“Voters had their voice heard and voted overwhelmingly in favor of the strong mayor initiative. The mayor is proceeding with the path that the voters wanted,” Hernandez said.

“This is the form of government we have now,” he added.

Well, for now maybe.

The Commission chambers was packed for Tuesday's meeting. Yellow t-shirts = firefighters. Blue t-shirts = librarians and friends.
The Commission chambers was packed for the budget meeting. Yellow t-shirts = firefighters. Blue t-shirts = librarians and friends. I see dozens of signed petitions.

Because after speaking to many community activists and the stakeholders — librarians, union leaders and just people like Ladra who are can’t believe they fell for it and voted for him the first time — there’s as much or more support for the repeal of the strong mayor measure than there is for a recall.

And Gimenez would be hard pressed to fight this campaign with is vast PAC funds. Not only because he’s advocated for the very same thing. But also because it just doesn’t look good for him to go all out on such a movement. It would be perceived as a king trying to protect his kingdom — which would immediately provide the recall campaign with fodder for mailers and robocalls.

Ladra believes we that the voters will want to end not just this tyranny, but all future tyrannies.

We should recall both the mayor and the strong mayor, Mr. Garcia. Call me.

41 Responses to "Recall Mayor Carlos Gimenez and strong mayor post"

  1. Daisy   July 31, 2014 at 5:37 pm

    Congratulations Elaine. Please follow up on this story. This grass roots effort to unseat Gimenez and the monopoly of a strong mayor would succed if properly organized. You have just listed a long platform of abuses that justify his recall but failed to mention Gimenez’s absentee ballot fraud campaign of 2012. That election should have been overturned. Please, give us a telephone number, email address, website, Facebook page or any other information that may help us contact this fine gentleman to support his cause. Also, the county unions and every democratic philantrophist in this county should support this effort. We need an administrator not a tyrant to lead this county.

    Reply
    • Betty Gazzola   July 31, 2014 at 8:31 pm

      Facebook – Recall Major Carlos Gimenez

      Reply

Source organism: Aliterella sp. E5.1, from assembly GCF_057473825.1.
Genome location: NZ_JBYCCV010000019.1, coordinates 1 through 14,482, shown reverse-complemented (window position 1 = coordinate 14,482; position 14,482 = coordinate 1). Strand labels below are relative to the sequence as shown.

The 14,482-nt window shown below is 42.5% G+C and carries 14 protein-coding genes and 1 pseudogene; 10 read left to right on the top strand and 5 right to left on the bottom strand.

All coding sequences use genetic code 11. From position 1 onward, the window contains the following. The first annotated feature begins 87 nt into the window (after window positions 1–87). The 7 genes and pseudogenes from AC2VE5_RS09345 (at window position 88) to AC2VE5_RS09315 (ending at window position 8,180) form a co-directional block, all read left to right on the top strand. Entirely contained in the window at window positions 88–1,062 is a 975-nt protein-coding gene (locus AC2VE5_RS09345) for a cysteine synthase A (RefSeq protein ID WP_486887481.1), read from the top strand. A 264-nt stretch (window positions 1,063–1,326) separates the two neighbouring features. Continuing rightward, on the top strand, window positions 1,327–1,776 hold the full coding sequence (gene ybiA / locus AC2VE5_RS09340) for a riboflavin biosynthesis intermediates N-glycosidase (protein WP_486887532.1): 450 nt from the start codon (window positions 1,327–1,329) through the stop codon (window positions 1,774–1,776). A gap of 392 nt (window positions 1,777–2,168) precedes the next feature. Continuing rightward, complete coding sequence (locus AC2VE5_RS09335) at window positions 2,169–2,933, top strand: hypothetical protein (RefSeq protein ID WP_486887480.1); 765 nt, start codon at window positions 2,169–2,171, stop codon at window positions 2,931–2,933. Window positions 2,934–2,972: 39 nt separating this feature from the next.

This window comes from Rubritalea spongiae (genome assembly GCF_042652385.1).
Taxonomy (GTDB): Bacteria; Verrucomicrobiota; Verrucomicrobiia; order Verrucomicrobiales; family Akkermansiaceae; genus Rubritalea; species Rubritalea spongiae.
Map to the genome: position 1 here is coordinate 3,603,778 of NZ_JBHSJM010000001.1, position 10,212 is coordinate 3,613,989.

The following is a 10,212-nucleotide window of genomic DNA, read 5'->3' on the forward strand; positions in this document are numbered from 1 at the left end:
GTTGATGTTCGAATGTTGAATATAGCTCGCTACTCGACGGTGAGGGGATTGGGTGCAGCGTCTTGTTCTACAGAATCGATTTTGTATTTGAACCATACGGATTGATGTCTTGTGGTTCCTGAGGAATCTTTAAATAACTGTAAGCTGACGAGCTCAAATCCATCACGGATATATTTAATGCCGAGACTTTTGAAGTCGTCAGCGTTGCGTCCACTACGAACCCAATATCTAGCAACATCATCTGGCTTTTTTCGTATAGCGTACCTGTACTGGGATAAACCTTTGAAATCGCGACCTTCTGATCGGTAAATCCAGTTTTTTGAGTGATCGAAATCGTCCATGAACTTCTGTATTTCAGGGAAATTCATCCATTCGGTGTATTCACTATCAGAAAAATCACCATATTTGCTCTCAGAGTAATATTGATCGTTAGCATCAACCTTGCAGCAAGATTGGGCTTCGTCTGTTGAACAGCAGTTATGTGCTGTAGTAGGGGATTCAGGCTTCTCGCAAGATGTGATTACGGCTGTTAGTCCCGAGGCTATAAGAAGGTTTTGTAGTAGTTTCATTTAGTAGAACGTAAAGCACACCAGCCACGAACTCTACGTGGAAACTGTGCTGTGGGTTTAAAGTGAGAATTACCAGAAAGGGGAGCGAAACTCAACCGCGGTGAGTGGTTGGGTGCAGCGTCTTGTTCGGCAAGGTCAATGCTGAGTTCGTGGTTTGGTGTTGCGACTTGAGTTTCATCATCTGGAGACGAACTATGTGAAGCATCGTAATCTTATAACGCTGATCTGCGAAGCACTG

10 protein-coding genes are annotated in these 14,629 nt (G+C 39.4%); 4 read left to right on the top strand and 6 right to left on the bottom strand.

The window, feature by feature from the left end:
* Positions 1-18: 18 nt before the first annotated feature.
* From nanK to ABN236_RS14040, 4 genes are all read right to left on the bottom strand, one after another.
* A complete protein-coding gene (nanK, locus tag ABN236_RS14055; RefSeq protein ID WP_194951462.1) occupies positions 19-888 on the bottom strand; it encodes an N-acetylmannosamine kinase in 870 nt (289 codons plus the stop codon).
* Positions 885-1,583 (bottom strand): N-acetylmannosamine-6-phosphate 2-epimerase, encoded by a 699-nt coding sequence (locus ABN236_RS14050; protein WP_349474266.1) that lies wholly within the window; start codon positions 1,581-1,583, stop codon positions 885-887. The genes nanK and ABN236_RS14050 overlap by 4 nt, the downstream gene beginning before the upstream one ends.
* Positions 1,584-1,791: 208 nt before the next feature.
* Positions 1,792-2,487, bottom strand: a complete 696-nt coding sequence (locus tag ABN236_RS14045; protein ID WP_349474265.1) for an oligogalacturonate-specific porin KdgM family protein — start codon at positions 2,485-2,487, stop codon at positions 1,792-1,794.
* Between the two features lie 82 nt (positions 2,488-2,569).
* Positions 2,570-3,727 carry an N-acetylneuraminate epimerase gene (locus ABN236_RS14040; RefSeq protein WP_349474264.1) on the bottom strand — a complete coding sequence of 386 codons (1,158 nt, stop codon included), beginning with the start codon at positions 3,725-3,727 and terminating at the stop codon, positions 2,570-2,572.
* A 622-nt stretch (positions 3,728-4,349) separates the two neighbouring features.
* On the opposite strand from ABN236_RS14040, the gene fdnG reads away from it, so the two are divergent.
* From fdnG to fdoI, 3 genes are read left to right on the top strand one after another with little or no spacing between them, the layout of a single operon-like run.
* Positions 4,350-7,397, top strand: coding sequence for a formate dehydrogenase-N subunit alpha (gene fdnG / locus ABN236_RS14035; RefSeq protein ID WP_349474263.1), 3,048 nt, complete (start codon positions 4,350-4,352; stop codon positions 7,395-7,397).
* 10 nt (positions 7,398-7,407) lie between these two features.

2. Publicus   July 31, 2014 at 6:21 pm

    My condolences to Captain Jack Garcia. There is an old saying, “If you are going to raise your sword up, you better kill the king.” He needs to make sure that he does this right. First, he needs to have a petition drafted that is legal. Harvey Ruvin is given the task of approving the recall petition as to form. The unions and Pets’ Trust screwed up because they didn’t do the form right. The easiest thing to do? Get a copy of the form approved for Carlos Alvarez and just change “Alvarez” to “Gimenez” where it appears. Second, he’ll need 4 percent of the signatures of the total voters registered on the day that Harvey approves the petition as to form. As of June 30, 2014, there were 1,283,777 registered voters, so 4 percent equals 51,352. These have to be valid signatures, so figure at least 75,000 would have to be filed. Vanessa Brito fell short on her petition drive against Bruno Barriero and she just phoned it in on her aborted attempt in Doral, turning in photocopies of petitions hoping the Elections Department would not notice. The signatures have to be canvassed at a cost of 10 cents each. (This is a hard cost that can’t be waived because of poverty.) Upon certification of the proper number of signatures, the Commission must call an election not less than 45 nor
    more than 90 days. (This is something that the Mayor can’t veto.) Then figure you’ll need about a quarter of a million to wage a campaign to recall the Mayor. A shorter schedule will benefit the Mayor, a longer one will allow the recall committee to marshal their forces and gather cash. Gimenez will just get on Brian Goldmeier to start hitting up the downtown lobbyists and lawyers, and the developers and county contractors to pony up. Jorge Luis Lopez will lead the charge against it. Good luck, Captain Jack. But now you have been forewarned.

    Reply
    • Fabiola   August 7, 2014 at 8:44 am

      Nothing like positive thinking… and proactive, yes-we-can attitude. Get out of our sight. Either lead, follow, or get the hell out the way. And if you are so knowledgeable, why the hell don’t you help. Love armchair quarterbacks…

      Reply
  3. Inspector Clouseau   July 31, 2014 at 7:00 pm

    Has anyone done the math on the salaries of (5) deputy mayors vs (1) county manager?

    Reply
  4. chino   July 31, 2014 at 7:31 pm

    A complete waste of time…..the mayor will be on the ballot in 2016. If you don’t like him or want to recall him then have at it. But if you think that taxes payers are going to warm up to the idea of conducting two elections at a cost of $5 million per, you got another thing coming.

    If the goal is to honor the death of his son, then advocate that the boats are fully funded. That I believe will make his son death not in vain.

    Reply
    • Eltumbe   August 1, 2014 at 4:34 am